SAN FRANCISCO, April 14 (UPI) -- Researchers found an array of birth defects that affect the brain, eye, ear, heart and kidney are caused by mutations to a single gene, according to a new study.
A gene called RERE is responsible for the broad range of developmental, physical and intellectual disabilities, researchers at the University of California San Francisco and Baylor College of Medicine found, representing a significant step in treating, or possibly preventing, the disabilities.
Previous research had narrowed the mutation down to the 1p36 region of the human chromosome, but only to smaller areas within the region, each of which contains dozens of individual genes.
While researchers at Baylor had found mice with the RERE mutations had birth defects similar to those in children with the 1p36 deletion, they were unable to prove the two were related until now.
Thanks to an enterprising parent whose Facebook page about her son's condition attracted the attention of other parents whose children have the same disabilities, which until now had far less definition.
"It's still a shock that [a mutation in] one gene is capable of causing all these different problems," Dr. Daryl Scott, an associate professor of molecular and human genetics at Baylor, said in a press release. "But this finding really brings everything together, from molecular studies to mouse experiments and all the way to human patients. We've finally proved what we've been talking about for all these years."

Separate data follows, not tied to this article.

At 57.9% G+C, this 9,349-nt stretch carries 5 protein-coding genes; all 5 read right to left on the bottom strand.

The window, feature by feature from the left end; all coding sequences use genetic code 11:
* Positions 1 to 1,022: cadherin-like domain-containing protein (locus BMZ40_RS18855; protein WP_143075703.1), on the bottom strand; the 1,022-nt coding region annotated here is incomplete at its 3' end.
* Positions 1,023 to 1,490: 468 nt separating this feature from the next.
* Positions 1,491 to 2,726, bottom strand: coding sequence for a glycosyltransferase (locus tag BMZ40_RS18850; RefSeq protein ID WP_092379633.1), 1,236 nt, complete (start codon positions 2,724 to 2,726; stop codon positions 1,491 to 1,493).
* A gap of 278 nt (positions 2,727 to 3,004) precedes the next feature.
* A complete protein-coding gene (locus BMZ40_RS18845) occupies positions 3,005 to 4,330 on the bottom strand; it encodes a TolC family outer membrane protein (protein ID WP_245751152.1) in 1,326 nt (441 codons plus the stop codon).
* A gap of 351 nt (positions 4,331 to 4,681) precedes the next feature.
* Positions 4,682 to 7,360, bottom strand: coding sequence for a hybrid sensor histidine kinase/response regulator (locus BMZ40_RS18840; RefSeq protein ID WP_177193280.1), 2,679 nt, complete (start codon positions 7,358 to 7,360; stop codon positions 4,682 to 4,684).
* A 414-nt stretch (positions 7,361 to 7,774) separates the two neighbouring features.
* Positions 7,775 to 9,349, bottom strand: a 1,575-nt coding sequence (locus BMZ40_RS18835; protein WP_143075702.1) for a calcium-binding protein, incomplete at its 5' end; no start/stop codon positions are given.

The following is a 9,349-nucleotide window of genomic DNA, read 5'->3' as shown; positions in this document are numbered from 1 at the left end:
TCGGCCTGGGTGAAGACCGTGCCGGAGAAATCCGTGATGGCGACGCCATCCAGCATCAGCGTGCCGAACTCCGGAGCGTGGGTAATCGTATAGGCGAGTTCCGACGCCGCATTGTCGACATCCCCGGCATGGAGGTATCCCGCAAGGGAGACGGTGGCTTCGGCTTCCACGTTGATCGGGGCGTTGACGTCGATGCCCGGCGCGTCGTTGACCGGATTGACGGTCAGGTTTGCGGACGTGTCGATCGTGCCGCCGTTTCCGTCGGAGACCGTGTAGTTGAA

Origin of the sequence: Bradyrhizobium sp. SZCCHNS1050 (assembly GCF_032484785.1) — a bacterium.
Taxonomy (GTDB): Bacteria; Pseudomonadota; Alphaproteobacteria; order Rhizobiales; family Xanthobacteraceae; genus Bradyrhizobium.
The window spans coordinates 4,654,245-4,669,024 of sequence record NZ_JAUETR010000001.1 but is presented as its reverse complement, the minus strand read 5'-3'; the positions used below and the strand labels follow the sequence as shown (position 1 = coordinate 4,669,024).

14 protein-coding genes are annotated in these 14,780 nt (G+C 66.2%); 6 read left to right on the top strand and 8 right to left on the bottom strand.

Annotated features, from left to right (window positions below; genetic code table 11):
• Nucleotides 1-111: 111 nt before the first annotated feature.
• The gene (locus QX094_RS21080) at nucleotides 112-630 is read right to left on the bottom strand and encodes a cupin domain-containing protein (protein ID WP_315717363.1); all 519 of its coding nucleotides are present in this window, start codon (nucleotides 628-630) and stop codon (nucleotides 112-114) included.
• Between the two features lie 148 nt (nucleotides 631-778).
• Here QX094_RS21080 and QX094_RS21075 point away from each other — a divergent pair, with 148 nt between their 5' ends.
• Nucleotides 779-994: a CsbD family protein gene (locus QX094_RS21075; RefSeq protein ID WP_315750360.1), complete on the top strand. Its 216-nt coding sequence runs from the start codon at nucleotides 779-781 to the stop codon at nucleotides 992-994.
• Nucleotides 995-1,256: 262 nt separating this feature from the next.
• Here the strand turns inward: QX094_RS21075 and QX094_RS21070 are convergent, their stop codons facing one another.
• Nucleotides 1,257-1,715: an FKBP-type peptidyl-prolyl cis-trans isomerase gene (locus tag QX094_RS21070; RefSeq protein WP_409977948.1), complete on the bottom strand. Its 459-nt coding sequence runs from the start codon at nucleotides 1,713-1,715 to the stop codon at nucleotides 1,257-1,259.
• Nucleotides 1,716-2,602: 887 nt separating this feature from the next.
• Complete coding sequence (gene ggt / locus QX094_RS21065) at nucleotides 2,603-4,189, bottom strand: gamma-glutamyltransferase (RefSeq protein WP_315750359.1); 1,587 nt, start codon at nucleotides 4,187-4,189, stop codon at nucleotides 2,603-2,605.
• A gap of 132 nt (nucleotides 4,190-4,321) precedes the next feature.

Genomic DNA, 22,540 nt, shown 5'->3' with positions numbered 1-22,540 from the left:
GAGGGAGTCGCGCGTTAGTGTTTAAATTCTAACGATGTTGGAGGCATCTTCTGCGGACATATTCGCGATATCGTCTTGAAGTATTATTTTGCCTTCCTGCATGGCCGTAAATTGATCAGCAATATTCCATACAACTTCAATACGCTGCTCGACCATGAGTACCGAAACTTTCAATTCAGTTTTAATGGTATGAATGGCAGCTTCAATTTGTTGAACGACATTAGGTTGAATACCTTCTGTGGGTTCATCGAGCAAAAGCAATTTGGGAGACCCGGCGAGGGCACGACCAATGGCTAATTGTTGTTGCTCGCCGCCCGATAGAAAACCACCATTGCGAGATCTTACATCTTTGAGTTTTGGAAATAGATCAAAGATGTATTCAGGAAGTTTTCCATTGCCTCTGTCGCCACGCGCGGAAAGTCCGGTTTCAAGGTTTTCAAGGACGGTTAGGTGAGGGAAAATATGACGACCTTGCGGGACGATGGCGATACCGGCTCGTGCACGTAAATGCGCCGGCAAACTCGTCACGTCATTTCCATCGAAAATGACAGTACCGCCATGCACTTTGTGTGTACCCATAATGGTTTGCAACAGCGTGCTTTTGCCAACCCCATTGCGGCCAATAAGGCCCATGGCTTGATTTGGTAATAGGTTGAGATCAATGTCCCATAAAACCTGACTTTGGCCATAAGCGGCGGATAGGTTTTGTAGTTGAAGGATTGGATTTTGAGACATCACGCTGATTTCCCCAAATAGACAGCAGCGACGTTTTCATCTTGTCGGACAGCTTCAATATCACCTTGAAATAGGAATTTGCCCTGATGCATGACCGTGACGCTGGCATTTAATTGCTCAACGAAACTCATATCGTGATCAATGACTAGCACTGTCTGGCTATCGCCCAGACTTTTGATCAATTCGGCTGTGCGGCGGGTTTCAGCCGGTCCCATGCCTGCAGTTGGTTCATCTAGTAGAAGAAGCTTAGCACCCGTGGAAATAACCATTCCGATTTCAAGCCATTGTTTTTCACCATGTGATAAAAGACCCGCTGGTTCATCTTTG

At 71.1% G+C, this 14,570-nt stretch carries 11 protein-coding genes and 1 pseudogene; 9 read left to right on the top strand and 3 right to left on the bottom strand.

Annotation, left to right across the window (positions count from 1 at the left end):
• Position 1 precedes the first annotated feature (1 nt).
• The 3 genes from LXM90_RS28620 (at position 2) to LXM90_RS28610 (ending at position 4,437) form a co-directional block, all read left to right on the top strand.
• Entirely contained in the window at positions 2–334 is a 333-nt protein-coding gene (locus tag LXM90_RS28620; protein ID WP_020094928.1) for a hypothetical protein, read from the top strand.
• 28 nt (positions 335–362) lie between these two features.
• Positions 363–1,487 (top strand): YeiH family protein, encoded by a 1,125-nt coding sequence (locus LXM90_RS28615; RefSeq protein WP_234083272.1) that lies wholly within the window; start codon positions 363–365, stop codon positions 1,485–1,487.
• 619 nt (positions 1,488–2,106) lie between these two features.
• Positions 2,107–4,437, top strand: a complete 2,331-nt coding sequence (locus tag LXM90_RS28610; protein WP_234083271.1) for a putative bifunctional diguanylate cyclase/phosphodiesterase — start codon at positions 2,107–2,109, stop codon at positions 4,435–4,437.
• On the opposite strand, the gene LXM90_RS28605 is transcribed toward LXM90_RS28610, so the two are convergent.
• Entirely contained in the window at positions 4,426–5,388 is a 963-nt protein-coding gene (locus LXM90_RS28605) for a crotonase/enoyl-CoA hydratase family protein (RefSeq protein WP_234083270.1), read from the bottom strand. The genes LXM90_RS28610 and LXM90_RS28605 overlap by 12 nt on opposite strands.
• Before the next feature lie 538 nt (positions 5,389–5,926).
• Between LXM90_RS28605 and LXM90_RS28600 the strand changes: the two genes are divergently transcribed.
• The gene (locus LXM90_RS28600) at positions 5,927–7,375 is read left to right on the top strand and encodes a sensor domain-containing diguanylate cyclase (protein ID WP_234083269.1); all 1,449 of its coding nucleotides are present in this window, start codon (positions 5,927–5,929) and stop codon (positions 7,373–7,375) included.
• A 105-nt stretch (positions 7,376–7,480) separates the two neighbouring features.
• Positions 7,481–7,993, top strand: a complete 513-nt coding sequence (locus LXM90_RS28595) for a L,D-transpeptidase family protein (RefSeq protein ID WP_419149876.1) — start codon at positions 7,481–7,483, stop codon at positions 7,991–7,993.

For the study, published in the American Journal of Human Genetics, researchers recruited 10 children with RERE mutations through collaborators around the United States and the Netherlands who'd been connected by Chauntelle Trefz's Facebook page about her son, Harrison.
The researchers compared the 10 children with RERE mutations with 31 other patients who have the more common 1p36 deletion syndrome, finding the symptoms were almost identical.
Although significantly more research is needed, the number of effects the mutation has, in addition to those not shared with 1p36 deletion patients, offers at least an understanding of what is going on with patients who have the rare mutation.
"Now that we've seen the first 10 cases, we want to know what the next 10, the next 20 look like," Dr. Elliott Sherr, a pediatric neurologist at the University of California San Francisco. "That may not take very long. Before we'd even published the paper, we'd already gotten calls from more clinics around the country whose patients have similar mutations. We suspect this syndrome may be significantly more common than we previously appreciated."